ABOARD USS PELELIU (LHA-5) --
For some, the ticket to freedom is granted through citizenship in the United States. The guarantees of life, liberty and the pursuit of happiness are a birth-right passed from one generation to the next, a free admission into the land of the free and the home of the brave.
For others, like Lance Cpl. Eric Hirwa, freedom is the gift for an indomitable spirit. The desire to earn what is, for most other Americans, freely given. This is Hirwa’s story.
“I was born in Central Africa, in Rwanda. That’s where I was raised until I was fourteen-years-old. My childhood was very regular, raised in a happy family,” said Hirwa, an aircraft mechanic with Medium Marine Helicopter Squadron-165, 15th Marine Expeditionary Unit. “It was a simple life. I had everything I needed.”
Then, in the early 1990s, Rwanda began to disintegrate. The civil-war which ignited between separate Rwandan ethnic groups displaced hundreds of thousands and took nearly a million lives. This is the backdrop of Hirwa’s early life.
“That was a terrible time. I was a little boy. My family was a target because of what was happening at that time. It was a civil war, with two ethnic groups fighting each other,” said Hirwa.
According to Hirwa, in 1994 at the height of the mayhem in Rwanda, family connections with the American Embassy helped spare the lives of Hirwa and his family and many of his neighbors. This was Hirwa’s first interaction with the Few and the Proud.
“My family was in a bad situation, we were about to lose our lives, every one of us. American Marines who were on guard at the embassy came to my house and helped my family to escape,” Hirwa explained.
The rescuers were just on time, according to Hirwa. Facing constant threat and nearly starved, countless Rwandans found refuge in neighboring countries with help from Marine Corps Embassy Guards in Rwanda, Hirwa said.
“I don’t remember the Marine who picked me up, I didn’t understand any English then, but I knew when I saw them that I was saved,” said Hirwa. “At the time I was heading for three months with no food and no water. I was hungry and dirty, and he put me in a car in the Red Cross convoy and they said they were American Marines, and I knew they were my saviors.”
After being saved from Rwanda, Hirwa lost track of his family who had been evacuated on a separate Red Cross convoy. It would be years before they were reunited. This was Hirwa’s challenge.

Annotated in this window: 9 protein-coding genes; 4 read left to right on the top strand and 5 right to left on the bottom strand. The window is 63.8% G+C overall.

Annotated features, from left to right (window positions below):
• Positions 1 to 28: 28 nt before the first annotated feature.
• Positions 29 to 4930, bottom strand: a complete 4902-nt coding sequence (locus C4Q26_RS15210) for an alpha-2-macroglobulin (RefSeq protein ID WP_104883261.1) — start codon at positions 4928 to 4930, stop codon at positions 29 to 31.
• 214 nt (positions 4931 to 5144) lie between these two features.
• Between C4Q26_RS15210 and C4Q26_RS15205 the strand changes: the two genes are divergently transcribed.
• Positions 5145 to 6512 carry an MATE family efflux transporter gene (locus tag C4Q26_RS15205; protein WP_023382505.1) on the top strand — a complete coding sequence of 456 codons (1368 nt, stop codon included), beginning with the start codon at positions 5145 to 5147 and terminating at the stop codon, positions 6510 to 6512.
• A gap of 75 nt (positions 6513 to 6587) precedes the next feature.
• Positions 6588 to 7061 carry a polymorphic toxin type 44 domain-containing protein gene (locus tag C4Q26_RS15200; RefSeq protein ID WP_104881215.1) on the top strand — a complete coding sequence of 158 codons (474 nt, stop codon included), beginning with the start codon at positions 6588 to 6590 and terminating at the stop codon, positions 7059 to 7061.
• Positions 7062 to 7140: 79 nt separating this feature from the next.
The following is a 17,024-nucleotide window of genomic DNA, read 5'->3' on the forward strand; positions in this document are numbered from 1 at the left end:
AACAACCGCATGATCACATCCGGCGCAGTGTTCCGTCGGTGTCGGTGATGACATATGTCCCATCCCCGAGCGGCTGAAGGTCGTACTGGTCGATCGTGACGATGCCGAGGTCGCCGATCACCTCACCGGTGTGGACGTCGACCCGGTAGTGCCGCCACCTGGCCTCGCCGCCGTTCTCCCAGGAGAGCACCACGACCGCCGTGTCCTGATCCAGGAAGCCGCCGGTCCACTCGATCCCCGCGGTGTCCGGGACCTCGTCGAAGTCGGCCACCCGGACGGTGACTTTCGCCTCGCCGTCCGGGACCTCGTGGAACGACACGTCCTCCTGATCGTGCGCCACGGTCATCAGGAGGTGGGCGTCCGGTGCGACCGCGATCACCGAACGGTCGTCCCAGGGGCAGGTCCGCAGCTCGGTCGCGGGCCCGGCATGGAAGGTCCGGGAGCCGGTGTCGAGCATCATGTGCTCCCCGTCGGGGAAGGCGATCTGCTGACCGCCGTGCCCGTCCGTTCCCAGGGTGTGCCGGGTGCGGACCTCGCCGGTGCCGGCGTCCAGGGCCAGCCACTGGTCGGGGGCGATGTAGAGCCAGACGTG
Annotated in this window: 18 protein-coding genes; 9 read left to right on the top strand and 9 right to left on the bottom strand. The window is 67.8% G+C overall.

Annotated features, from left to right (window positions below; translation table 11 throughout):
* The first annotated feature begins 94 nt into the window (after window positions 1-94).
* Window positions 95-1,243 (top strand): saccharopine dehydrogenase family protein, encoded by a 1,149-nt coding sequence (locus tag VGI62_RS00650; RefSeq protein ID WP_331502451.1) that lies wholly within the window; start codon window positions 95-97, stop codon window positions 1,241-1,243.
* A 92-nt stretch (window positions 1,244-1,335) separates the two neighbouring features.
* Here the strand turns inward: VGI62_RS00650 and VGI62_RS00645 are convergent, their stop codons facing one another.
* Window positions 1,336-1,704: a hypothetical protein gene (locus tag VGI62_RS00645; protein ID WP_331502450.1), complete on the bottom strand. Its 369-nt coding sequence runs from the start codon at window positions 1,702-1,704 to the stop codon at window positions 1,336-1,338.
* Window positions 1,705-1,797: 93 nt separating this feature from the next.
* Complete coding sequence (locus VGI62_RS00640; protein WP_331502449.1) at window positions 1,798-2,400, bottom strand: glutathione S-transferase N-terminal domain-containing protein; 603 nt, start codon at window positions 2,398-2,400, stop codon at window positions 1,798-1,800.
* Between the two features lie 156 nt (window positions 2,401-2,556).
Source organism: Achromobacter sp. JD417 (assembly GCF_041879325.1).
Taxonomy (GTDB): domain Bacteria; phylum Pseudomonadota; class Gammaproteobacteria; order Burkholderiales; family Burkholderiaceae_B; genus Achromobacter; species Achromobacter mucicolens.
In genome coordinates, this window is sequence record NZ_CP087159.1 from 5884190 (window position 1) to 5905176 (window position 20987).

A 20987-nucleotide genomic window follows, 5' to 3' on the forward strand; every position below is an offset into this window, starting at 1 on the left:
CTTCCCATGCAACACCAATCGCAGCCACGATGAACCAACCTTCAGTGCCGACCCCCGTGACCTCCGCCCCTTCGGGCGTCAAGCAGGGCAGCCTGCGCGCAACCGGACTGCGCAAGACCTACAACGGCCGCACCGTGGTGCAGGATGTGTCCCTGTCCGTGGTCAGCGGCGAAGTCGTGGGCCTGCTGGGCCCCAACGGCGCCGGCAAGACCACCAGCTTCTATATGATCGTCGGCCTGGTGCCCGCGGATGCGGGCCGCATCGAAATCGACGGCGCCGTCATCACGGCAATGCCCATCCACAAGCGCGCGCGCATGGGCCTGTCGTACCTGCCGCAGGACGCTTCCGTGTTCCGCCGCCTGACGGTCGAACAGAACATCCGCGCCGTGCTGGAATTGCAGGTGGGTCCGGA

As a young man in the Congo and then in Kenya, Hirwa joined the throngs of Rwandans displaced during the genocide living in refugee camps, according to Hirwa.
“My family, they kept going. They didn’t know if I was alive or dead. They kept going and went to another country,” said Hirwa.
Hirwa’s family, through connections with U.S. representatives, tried in vain to locate Hirwa. Unable to do so, they uprooted and left for the United States.
“They came to the U.S. before they knew where I was. By that time I was about to finish high school in Kenya and I used the Red Cross to track my family,” said Hirwa. “[In 2001] I came to be with my family in the U.S.”
A new immigrant, Hirwa dreamed of becoming an engineer. Learning English during a three-month course at a local school, Hirwa began studies at Wright State University in Ohio. He earned his degree in mechanical engineering and in 2006 decided to repay his adopted country through military service. This was Hirwa’s debt to pay.
“Not only did [the Marines] save me and my family, they also saved other people. As I grew up, I tried to know more about the Marines,” said Hirwa. “I kept doing my own thing, but I didn’t forget about what those people called Marines did for me.”
In Hirwa’s opinion, the Marine Corps offered the greatest chance to serve, given the tip of the spear nature of the Marines. With that, he began his quest to join the ranks of America’s 9-1-1 force in readiness.
“I said ‘I’m going to be a Marine.’ No one tried to recruit me, I just walked into the office and they said ‘Why do you want to be a Marine,’ and I said I have a reason. I have to pay back what they did for me,” said Hirwa. He began his service in October 2006 as a recruit at Parris Island, S.C.
After facing the challenges of surviving in Rwanda and as a displaced refugee, Hirwa is grateful for the chance to give back. For Hirwa, with his wife Pacifique at home in Dayton, Ohio, the road ahead is marked with self-set goals and challenges to succeed as a Marine. After his current deployment with the 15th MEU, Hirwa hopes to earn his commission and become a Marine officer. This is Hirwa’s dream.
No matter what obstacles come his way, Hirwa knows he can handle them both personally and professionally. His core beliefs, which drew him to the Marine Corps, have only strengthened because of his experiences. For Hirwa, the way to a better world lies in the spirit of young people who, like him, are willing give back in the name of freedom.
“Cherish liberty, freedom, happiness. It is a noble cause to fight for something you cherish, some things very important like freedom, democracy, liberty, the pursuit of happiness, and many people will risk their lives for those things,” said Hirwa. “America is a country that promotes those values and we need young people who are tough, who have enough courage and the will to do that. We can help spread those values to the entire world.”
The Camp Pendleton, Calif. based 15th MEU is comprised of approximately 2,200 Marines and Sailors and is a forward deployed force in readiness capable of conducting numerous operations, such as Non-Combatant Evacuation Operations, Humanitarian Assistance Operations and a wide range of amphibious missions. The 15th MEU is currently deployed aboard the USS Peleliu (LHA-5), USS Dubuque (LPD-8) and USS Pearl Harbor (LSD-52).